Bariatric surgery changes the way the digestive tract absorbs the nutrients. This change can lead to a calcium deficiency, which can be life-threatening due to long-term complications such as brittle bones and a stooping back due to the excess weight.
In some rare cases, patients will develop a condition called osteoporosis. This condition leads to bone degeneration. The bones wear down until they become too brittle and very weak. If you have brittle bones, they can easily be fractured or broken even under minimal stress.
All surgical procedures put patients at the risk of dying because none of them is 100 percent safe. All surgical procedures can lead to death if care is not taken or if something no one anticipated happens and they fail to stop it.
In surgery, any of the following situations can cause death:
- Pulmonary embolism, which causes respiratory difficulties and death
- Internal hemorrhage
- Internal and external infections
- Heart failure
Other factors that increase a patient's risk of dying:
- Having a known pulmonary hypertension condition
- Being over 45 years old
- Having a high blood pressure
- Having obesity-related hypoventilation syndrome
7. Stomal Stenosis
In a gastric bypass surgery, the surgeon creates a hole called the stoma, to connect the stomach pouch and the small intestines. Sometimes, this hole becomes too narrow and could get blocked by food. When this situation happens, you will know because you will feel dizzy and mostly nauseated.
Moreover, the condition leads to a continuous vomiting. It can be remedied by inserting an endoscope that will clear the hole. That is why you are advised to cut your food into small pieces and chew it properly to ensure that this does not happen to you.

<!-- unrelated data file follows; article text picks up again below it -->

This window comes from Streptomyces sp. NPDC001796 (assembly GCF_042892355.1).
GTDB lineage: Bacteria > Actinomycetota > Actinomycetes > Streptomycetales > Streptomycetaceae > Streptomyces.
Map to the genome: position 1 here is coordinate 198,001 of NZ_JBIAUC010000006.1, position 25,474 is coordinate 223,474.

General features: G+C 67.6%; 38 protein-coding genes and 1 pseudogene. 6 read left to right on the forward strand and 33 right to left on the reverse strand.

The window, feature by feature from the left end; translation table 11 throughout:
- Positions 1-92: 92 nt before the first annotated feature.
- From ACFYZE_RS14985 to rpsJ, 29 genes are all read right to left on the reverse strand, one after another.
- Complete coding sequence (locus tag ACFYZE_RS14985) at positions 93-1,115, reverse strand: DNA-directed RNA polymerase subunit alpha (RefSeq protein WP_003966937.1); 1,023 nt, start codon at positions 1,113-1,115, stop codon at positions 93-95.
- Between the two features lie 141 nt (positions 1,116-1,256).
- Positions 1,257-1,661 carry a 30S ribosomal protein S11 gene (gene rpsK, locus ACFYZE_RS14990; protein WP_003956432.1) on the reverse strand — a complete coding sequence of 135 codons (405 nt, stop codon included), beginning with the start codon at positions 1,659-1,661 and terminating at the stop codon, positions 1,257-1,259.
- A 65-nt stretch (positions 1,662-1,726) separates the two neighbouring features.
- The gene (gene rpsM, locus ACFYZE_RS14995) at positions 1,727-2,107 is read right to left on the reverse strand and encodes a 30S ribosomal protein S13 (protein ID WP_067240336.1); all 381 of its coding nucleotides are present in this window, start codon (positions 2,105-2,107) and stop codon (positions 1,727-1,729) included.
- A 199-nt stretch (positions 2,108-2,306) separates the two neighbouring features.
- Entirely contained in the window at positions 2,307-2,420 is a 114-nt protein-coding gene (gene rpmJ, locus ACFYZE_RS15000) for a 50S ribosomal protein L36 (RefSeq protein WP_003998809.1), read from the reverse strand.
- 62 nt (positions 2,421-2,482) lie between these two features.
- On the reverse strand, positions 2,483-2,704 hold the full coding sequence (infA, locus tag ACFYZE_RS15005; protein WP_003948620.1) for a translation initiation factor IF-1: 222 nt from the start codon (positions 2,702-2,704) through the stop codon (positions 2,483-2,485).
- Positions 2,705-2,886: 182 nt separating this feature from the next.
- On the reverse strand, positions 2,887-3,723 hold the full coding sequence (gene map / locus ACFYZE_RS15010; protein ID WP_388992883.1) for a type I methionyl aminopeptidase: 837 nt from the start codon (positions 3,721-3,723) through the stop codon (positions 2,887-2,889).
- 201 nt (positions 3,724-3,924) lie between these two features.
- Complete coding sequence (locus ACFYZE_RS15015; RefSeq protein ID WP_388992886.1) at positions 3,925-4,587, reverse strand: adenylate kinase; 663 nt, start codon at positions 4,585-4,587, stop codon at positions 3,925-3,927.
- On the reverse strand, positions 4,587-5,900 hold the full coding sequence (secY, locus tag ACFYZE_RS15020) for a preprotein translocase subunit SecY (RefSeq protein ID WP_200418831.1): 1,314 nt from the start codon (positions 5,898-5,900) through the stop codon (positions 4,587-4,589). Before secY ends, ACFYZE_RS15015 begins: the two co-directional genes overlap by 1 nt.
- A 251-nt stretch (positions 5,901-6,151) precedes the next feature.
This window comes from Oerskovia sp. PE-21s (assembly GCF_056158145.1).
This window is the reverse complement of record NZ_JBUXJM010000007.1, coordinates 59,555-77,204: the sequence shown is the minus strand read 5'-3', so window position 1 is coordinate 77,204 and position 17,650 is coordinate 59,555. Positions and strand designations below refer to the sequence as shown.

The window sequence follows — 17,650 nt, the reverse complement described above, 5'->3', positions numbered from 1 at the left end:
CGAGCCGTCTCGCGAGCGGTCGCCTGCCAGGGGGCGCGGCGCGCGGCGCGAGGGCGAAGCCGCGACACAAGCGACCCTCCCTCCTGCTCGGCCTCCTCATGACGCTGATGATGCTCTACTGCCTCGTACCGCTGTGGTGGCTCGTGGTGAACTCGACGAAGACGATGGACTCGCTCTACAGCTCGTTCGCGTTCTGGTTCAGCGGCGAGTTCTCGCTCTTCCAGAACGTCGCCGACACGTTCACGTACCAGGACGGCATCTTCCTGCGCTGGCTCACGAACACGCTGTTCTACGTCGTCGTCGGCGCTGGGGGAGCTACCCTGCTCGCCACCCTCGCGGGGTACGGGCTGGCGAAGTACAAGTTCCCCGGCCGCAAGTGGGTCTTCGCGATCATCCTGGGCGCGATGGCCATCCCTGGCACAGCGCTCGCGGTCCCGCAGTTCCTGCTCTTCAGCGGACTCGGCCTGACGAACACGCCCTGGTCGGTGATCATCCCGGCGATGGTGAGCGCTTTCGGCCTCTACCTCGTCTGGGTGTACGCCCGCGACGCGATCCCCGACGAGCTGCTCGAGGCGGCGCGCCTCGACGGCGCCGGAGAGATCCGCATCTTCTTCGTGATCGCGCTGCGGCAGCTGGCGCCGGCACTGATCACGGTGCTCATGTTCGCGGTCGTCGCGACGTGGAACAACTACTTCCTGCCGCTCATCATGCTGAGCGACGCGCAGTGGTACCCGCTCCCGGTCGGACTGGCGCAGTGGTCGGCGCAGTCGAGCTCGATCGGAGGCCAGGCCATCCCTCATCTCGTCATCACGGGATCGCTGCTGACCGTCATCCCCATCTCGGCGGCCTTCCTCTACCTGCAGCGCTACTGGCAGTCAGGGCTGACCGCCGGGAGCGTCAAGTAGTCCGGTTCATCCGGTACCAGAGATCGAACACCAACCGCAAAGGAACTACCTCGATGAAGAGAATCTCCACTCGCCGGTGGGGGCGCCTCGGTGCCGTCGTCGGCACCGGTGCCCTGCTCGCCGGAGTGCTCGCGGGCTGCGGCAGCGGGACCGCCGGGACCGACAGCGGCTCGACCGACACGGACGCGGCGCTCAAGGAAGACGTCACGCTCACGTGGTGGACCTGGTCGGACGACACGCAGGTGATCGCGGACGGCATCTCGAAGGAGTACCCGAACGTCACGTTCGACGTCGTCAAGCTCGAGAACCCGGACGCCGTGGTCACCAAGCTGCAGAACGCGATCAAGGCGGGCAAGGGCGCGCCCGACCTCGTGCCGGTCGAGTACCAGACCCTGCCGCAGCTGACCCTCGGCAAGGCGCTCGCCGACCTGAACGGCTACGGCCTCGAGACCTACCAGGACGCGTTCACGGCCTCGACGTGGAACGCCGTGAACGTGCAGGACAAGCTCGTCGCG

8. Food intolerance
After a bariatric surgery, some patients will develop nausea, which will prompt them to avoid certain types of food. Without food, one becomes malnourished, and if the intolerance is severe, the patient will be admitted to the hospital to ensure that he or she will be properly nourished.
However, there is a medication that one can take to reduce nausea.
9. Organ injury during surgery
During the surgery, the surgeon could injure the patient’s internal gastric organs, which will ultimately cause leaks. These leaks could cause infections and abdominal pain. Additionally, if the chemicals produced in the stomach are mixed together, they could create a poisonous concoction that may lead to more complications.
Bariatric surgery is like all other surgeries, riddled with risks that could arise from events that are not anticipated. However, these risks can be avoided and stopped with proper care. First of all, one should ensure that they get the surgery done by health care professionals at a certified hospital with top-notch doctors who know what they are doing.
Having regular checkups and consuming a healthy diet will ensure that all post-surgery ailments and complications are taken care of in a swift and proper manner.
Finally, the risks mentioned are preventable and should not scare you in living a healthier lifestyle through a bariatric surgery. These days, modern equipment has guaranteed minimal complications.